There is a very little book in the Bible that tells us a lot about living well. In response to some very scary things that were going on at the time, the book’s author wrote, But you, beloved, building yourselves up on your most holy faith, praying in the Holy Spirit, keep yourselves in the love of God, waiting anxiously for the mercy of our Lord Jesus Christ to eternal life.
And the writer ends the letter with a beautiful benediction which says:
Now unto him who is able to keep you from falling and to make you stand without blemish in the presence of his glory with rejoicing, be glory, power and authority, now and forever.
This benediction says something about God and it says something about us. And I think if we sit down beside the still waters of these words and ponder their meaning, there will be something for us to hold in our hearts, something that might help us through life.
First, we learn something about God: that God is able. And that tiny little phrase says a lot. It says that when we are sick, or hurt, or in trouble, God is able to reach out to us and help us.
It also says that we are protected from falling. The fear of falling is very real. Falling is frightening. Mountain climbers rope themselves together with a skilled mountaineer who can take the weight, so that if they begin to slip, they won’t fall all the way.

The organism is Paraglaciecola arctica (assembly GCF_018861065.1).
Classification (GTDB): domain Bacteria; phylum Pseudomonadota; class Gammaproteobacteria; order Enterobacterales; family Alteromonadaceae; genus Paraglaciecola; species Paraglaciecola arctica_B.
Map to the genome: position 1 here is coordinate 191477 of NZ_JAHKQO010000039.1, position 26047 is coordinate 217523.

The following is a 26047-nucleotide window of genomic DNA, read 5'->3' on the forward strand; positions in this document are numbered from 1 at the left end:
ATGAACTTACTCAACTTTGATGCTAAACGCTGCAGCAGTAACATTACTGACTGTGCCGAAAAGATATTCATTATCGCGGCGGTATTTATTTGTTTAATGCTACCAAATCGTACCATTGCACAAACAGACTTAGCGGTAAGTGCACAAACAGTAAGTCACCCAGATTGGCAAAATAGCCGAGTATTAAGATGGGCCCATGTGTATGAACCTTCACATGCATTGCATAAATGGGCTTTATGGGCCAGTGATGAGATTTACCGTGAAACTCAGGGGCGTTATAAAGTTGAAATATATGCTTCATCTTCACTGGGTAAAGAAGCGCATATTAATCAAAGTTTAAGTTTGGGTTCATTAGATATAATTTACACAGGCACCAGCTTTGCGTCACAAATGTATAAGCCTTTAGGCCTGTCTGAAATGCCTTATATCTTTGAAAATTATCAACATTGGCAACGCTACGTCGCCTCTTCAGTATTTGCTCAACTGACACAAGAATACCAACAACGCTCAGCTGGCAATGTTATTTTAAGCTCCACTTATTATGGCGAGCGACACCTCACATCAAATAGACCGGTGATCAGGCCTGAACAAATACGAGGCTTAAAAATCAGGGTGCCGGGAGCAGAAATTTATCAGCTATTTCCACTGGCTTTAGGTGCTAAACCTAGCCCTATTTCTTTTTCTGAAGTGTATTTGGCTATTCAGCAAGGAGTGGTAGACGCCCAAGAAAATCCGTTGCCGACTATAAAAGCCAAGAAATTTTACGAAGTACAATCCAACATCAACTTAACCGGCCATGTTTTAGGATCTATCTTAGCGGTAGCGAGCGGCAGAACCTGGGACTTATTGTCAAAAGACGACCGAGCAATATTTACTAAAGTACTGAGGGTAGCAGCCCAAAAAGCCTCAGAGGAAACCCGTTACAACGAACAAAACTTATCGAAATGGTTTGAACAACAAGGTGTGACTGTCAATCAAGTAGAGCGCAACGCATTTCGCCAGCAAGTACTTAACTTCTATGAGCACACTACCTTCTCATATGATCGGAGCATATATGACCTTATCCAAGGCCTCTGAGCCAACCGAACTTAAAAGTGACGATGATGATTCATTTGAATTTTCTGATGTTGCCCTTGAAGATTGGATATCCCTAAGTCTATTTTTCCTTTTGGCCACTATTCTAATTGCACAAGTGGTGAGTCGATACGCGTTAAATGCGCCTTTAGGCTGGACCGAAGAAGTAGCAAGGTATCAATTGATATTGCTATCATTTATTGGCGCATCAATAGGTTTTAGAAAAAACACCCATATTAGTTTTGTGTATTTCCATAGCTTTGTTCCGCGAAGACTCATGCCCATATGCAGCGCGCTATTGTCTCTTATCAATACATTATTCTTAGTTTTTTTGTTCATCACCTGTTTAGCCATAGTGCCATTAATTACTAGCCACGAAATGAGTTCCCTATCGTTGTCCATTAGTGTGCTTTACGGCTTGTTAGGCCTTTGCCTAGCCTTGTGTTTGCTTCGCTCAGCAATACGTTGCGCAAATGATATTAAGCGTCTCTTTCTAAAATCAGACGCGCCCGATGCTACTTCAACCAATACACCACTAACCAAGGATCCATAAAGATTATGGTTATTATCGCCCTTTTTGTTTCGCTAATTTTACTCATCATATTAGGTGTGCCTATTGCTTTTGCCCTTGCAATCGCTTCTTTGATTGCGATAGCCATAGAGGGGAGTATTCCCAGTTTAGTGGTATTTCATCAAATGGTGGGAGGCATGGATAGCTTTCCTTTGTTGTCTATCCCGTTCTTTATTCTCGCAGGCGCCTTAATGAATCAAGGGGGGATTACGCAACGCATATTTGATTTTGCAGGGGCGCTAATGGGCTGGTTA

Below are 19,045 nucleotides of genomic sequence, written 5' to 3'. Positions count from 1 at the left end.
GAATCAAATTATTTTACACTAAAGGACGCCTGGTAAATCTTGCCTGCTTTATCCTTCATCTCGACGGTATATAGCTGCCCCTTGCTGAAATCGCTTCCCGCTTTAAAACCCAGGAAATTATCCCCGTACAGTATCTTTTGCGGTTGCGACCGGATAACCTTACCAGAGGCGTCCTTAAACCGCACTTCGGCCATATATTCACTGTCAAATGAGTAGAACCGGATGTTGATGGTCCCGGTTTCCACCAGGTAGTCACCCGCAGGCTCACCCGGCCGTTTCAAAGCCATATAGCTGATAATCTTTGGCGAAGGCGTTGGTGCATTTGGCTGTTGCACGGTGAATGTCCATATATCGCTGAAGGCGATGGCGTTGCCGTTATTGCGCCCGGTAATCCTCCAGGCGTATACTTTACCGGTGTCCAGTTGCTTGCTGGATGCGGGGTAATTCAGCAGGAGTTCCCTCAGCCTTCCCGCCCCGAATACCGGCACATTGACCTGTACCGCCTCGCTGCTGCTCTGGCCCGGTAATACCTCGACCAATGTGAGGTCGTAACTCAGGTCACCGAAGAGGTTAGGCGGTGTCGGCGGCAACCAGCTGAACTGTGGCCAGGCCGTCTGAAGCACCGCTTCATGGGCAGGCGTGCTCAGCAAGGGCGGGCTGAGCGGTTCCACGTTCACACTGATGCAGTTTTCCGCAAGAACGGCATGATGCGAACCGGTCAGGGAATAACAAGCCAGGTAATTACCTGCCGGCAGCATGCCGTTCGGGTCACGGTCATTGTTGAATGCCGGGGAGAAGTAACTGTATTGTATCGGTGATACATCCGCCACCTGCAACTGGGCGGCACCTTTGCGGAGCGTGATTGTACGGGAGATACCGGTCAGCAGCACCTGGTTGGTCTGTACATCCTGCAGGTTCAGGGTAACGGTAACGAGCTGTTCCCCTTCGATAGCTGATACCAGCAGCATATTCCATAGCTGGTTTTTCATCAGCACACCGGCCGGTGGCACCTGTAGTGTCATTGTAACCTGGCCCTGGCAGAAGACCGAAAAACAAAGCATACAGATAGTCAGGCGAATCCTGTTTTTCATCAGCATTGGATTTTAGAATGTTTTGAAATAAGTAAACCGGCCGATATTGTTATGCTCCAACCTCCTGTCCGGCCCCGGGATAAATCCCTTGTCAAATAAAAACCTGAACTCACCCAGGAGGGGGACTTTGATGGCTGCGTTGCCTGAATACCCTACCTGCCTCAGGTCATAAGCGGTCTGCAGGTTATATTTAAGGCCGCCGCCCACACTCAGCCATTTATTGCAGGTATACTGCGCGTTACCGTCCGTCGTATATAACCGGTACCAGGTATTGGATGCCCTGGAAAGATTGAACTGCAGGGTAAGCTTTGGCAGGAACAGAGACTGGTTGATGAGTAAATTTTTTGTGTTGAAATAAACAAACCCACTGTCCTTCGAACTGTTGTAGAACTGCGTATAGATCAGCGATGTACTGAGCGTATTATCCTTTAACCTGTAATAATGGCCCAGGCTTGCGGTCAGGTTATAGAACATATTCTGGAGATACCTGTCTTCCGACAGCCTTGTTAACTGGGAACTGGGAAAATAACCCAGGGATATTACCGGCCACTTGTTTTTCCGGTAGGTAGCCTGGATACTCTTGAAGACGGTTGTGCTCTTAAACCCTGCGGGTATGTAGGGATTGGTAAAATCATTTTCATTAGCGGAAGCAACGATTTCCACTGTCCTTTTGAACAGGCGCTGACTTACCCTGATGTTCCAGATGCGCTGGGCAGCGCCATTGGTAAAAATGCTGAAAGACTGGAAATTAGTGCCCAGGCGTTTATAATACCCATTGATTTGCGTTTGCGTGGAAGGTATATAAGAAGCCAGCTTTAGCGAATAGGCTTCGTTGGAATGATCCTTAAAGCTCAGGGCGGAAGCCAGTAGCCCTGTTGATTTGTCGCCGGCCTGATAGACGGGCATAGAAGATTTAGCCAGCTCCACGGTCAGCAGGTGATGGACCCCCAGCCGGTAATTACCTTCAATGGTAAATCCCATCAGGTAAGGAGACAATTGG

And the writer of this benediction tells us to stay close — tied close to our divine protector, and tied close to each other. And that somehow, we’ll be kept from falling.
This is a great word of hope. Things really do go “bump in the night.” Life really does take wrong turns. Hearts do break. People disappoint us sometimes, and let us down. Life is sometimes dull and tasteless and downright painful.
But the little benediction says: There is One who is able to keep you from falling.
Annie Dillard tells about the monarch butterfly that flies, and makes it all the way across Lake Superior, a distance of about 500 miles, without a rest. Thousands and thousands of delicate butterflies make their way across that mighty lake each year.
But Annie Dillard says that none of them arrive without being wing-battered. “They are snatched at from behind. Hind legs torn off by the birds that picked on them along the way.” It really is rough out there.”
You probably know that.
So I hope you will also know that though our journey can be rough, and we are often wing-battered, there is a divine protector who is able to keep us from falling.